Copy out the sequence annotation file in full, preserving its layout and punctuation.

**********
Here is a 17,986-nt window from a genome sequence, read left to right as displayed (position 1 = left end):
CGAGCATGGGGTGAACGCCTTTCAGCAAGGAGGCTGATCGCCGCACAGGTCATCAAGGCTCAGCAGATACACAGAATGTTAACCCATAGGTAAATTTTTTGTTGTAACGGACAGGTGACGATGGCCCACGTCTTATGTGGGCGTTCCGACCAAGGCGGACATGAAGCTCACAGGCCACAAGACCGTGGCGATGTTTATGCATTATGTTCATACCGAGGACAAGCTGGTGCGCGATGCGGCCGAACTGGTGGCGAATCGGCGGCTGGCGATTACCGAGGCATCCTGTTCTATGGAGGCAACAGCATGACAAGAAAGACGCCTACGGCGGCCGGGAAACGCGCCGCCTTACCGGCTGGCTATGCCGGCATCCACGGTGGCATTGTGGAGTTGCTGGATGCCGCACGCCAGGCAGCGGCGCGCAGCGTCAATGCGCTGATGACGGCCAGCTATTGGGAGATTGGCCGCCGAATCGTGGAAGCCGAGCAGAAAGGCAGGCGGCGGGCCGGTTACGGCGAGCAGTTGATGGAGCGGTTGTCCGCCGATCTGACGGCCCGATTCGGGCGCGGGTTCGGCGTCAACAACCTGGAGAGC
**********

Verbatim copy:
Here is a 17,986-nt window from a genome sequence, read left to right as displayed (position 1 = left end):
CGAGCATGGGGTGAACGCCTTTCAGCAAGGAGGCTGATCGCCGCACAGGTCATCAAGGCTCAGCAGATACACAGAATGTTAACCCATAGGTAAATTTTTTGTTGTAACGGACAGGTGACGATGGCCCACGTCTTATGTGGGCGTTCCGACCAAGGCGGACATGAAGCTCACAGGCCACAAGACCGTGGCGATGTTTATGCATTATGTTCATACCGAGGACAAGCTGGTGCGCGATGCGGCCGAACTGGTGGCGAATCGGCGGCTGGCGATTACCGAGGCATCCTGTTCTATGGAGGCAACAGCATGACAAGAAAGACGCCTACGGCGGCCGGGAAACGCGCCGCCTTACCGGCTGGCTATGCCGGCATCCACGGTGGCATTGTGGAGTTGCTGGATGCCGCACGCCAGGCAGCGGCGCGCAGCGTCAATGCGCTGATGACGGCCAGCTATTGGGAGATTGGCCGCCGAATCGTGGAAGCCGAGCAGAAAGGCAGGCGGCGGGCCGGTTACGGCGAGCAGTTGATGGAGCGGTTGTCCGCCGATCTGACGGCCCGATTCGGGCGCGGGTTCGGCGTCAACAACCTGGAGAGC